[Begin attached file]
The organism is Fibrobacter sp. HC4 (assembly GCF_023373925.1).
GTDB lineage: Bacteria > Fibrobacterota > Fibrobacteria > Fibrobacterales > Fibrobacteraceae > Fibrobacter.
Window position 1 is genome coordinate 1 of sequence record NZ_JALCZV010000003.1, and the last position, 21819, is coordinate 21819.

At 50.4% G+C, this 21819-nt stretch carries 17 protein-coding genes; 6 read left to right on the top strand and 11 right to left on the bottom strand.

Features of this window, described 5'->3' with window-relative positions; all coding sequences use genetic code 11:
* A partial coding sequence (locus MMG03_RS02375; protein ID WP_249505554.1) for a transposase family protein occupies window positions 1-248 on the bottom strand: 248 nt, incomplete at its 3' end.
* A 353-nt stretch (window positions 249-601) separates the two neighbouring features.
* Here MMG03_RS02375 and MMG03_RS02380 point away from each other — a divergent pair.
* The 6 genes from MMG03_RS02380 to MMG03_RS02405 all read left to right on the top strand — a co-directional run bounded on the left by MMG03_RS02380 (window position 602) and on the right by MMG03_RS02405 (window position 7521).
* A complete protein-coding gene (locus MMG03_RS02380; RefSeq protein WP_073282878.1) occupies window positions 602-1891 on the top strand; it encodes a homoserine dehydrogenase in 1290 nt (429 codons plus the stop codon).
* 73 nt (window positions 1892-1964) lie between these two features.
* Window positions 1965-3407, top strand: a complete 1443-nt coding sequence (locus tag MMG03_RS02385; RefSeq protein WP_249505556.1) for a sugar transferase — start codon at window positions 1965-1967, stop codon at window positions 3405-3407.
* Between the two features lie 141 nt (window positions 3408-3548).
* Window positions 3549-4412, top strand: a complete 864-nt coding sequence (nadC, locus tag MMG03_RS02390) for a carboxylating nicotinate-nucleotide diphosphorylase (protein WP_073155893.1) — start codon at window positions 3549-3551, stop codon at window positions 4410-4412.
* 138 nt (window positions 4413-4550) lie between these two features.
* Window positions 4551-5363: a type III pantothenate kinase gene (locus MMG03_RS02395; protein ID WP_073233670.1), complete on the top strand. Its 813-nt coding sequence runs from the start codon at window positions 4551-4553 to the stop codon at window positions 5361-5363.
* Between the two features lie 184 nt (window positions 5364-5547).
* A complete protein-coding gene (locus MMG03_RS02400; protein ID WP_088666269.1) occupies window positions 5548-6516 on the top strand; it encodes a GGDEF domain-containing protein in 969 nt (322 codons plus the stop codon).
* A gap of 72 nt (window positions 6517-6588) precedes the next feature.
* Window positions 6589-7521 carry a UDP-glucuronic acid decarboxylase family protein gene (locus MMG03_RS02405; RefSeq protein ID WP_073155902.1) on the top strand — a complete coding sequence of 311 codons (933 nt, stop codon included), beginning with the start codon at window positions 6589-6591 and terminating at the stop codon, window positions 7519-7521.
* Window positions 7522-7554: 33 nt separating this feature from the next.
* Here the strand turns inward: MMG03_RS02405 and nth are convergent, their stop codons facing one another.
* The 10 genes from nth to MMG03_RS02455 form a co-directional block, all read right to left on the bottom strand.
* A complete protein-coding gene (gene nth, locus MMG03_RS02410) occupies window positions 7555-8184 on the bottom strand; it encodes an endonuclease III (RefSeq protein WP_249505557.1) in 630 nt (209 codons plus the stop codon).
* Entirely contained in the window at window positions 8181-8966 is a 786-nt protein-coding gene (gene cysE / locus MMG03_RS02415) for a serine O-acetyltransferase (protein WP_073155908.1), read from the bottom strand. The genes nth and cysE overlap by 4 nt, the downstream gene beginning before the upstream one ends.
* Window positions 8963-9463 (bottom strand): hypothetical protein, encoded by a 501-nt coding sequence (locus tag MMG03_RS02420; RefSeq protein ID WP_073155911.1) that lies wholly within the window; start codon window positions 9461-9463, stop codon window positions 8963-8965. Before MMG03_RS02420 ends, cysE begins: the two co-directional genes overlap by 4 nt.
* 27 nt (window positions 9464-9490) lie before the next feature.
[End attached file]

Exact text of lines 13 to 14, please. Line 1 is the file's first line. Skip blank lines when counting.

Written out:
* Between the two features lie 141 nt (window positions 3408-3548).
* Window positions 3549-4412, top strand: a complete 864-nt coding sequence (nadC, locus tag MMG03_RS02390) for a carboxylating nicotinate-nucleotide diphosphorylase (protein WP_073155893.1) — start codon at window positions 3549-3551, stop codon at window positions 4410-4412.